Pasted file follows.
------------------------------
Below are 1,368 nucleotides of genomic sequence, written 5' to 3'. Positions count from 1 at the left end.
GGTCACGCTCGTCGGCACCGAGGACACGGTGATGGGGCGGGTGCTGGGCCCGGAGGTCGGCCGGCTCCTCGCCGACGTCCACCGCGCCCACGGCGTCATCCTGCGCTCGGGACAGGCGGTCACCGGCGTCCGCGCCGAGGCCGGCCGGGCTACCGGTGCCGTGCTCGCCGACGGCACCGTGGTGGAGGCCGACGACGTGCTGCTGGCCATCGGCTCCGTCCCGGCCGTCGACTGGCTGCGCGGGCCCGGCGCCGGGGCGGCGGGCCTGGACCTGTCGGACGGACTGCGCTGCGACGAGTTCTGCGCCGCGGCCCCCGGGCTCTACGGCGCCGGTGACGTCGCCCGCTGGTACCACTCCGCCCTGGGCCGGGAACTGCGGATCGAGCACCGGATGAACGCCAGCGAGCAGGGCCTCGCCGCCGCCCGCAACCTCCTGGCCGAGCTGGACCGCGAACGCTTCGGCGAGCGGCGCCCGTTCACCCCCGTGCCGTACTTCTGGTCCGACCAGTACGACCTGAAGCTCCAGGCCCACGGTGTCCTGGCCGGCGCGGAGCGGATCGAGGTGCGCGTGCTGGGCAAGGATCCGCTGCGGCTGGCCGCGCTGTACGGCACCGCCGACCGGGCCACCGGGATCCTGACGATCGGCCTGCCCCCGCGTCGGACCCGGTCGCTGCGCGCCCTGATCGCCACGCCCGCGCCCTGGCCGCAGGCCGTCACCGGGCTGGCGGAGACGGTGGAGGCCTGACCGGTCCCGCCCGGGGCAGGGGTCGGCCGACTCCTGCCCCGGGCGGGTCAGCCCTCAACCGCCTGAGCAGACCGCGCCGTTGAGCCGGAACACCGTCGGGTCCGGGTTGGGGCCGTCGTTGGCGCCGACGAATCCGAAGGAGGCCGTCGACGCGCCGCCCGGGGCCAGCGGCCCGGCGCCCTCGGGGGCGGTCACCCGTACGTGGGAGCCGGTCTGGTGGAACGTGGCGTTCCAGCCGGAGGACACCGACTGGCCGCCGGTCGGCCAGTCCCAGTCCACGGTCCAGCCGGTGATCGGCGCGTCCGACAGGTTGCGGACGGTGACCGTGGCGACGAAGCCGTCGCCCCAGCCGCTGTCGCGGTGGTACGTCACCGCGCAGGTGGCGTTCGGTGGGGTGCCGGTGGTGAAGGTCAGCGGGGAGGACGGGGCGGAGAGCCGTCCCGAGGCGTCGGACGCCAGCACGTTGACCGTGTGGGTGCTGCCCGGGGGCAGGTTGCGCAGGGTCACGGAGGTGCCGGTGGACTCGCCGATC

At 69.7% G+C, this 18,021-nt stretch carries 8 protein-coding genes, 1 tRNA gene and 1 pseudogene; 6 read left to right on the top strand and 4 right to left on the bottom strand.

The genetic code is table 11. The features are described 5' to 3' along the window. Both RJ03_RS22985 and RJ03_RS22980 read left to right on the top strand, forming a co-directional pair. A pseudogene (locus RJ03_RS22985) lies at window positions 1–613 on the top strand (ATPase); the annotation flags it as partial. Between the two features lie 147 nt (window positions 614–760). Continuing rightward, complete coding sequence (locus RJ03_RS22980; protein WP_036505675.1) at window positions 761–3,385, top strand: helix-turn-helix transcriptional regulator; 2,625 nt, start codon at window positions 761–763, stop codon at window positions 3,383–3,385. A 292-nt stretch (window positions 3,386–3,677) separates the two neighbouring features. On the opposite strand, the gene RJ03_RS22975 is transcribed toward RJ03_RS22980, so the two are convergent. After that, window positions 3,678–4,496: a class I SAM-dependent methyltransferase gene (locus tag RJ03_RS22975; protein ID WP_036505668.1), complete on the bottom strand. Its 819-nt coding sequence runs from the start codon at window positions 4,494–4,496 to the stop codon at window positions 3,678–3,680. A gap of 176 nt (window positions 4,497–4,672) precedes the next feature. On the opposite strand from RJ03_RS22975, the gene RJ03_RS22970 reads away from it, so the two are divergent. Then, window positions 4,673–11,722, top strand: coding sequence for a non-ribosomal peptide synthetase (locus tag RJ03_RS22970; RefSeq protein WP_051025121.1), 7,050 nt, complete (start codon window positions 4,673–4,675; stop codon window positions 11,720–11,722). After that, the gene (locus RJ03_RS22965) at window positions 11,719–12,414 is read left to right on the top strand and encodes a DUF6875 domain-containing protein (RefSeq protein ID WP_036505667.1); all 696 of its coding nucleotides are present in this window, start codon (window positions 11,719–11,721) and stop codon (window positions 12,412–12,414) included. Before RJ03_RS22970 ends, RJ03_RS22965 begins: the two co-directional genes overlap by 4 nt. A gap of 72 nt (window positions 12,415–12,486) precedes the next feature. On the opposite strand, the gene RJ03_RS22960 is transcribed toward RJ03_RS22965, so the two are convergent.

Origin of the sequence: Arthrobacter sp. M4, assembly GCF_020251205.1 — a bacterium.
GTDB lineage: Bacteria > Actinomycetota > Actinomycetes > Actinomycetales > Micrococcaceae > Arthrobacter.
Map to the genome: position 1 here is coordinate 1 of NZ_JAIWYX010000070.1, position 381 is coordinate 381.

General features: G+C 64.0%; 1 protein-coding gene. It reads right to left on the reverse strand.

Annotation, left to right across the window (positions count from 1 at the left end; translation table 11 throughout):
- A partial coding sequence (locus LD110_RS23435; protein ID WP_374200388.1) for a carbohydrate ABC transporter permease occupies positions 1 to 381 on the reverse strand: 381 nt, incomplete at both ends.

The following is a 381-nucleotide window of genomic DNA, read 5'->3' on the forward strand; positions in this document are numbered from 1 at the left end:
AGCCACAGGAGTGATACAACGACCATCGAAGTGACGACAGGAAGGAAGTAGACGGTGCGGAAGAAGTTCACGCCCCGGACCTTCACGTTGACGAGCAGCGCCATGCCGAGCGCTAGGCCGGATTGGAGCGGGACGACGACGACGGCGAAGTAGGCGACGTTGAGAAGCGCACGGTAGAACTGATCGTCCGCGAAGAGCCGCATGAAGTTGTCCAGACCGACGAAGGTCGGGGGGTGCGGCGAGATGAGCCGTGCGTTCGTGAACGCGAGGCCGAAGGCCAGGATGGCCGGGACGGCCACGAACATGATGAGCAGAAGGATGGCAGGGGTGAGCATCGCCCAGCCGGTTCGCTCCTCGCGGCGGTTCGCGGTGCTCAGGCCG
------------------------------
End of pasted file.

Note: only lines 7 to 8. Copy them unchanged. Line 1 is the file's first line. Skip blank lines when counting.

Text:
Map to the genome: position 1 here is coordinate 1 of NZ_JAIWYX010000070.1, position 381 is coordinate 381.

General features: G+C 64.0%; 1 protein-coding gene. It reads right to left on the reverse strand.